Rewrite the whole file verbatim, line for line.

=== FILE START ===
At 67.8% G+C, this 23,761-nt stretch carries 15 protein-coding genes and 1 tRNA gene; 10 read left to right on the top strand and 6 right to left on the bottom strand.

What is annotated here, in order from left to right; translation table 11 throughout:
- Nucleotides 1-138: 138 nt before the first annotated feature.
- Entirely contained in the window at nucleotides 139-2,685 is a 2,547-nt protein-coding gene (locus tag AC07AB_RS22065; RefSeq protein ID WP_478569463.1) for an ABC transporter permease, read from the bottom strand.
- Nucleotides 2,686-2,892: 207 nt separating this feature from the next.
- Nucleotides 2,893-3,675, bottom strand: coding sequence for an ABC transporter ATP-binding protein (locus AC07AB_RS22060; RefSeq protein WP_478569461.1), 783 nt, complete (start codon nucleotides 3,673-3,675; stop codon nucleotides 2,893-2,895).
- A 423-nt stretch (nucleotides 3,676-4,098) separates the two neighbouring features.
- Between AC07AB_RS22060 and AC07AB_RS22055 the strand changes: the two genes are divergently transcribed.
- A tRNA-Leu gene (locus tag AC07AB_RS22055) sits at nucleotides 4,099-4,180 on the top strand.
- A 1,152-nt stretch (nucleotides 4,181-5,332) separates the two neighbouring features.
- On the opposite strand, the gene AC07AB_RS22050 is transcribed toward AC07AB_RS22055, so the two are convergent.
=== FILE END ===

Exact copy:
At 67.8% G+C, this 23,761-nt stretch carries 15 protein-coding genes and 1 tRNA gene; 10 read left to right on the top strand and 6 right to left on the bottom strand.

What is annotated here, in order from left to right; translation table 11 throughout:
- Nucleotides 1-138: 138 nt before the first annotated feature.
- Entirely contained in the window at nucleotides 139-2,685 is a 2,547-nt protein-coding gene (locus tag AC07AB_RS22065; RefSeq protein ID WP_478569463.1) for an ABC transporter permease, read from the bottom strand.
- Nucleotides 2,686-2,892: 207 nt separating this feature from the next.
- Nucleotides 2,893-3,675, bottom strand: coding sequence for an ABC transporter ATP-binding protein (locus AC07AB_RS22060; RefSeq protein WP_478569461.1), 783 nt, complete (start codon nucleotides 3,673-3,675; stop codon nucleotides 2,893-2,895).
- A 423-nt stretch (nucleotides 3,676-4,098) separates the two neighbouring features.
- Between AC07AB_RS22060 and AC07AB_RS22055 the strand changes: the two genes are divergently transcribed.
- A tRNA-Leu gene (locus tag AC07AB_RS22055) sits at nucleotides 4,099-4,180 on the top strand.
- A 1,152-nt stretch (nucleotides 4,181-5,332) separates the two neighbouring features.
- On the opposite strand, the gene AC07AB_RS22050 is transcribed toward AC07AB_RS22055, so the two are convergent.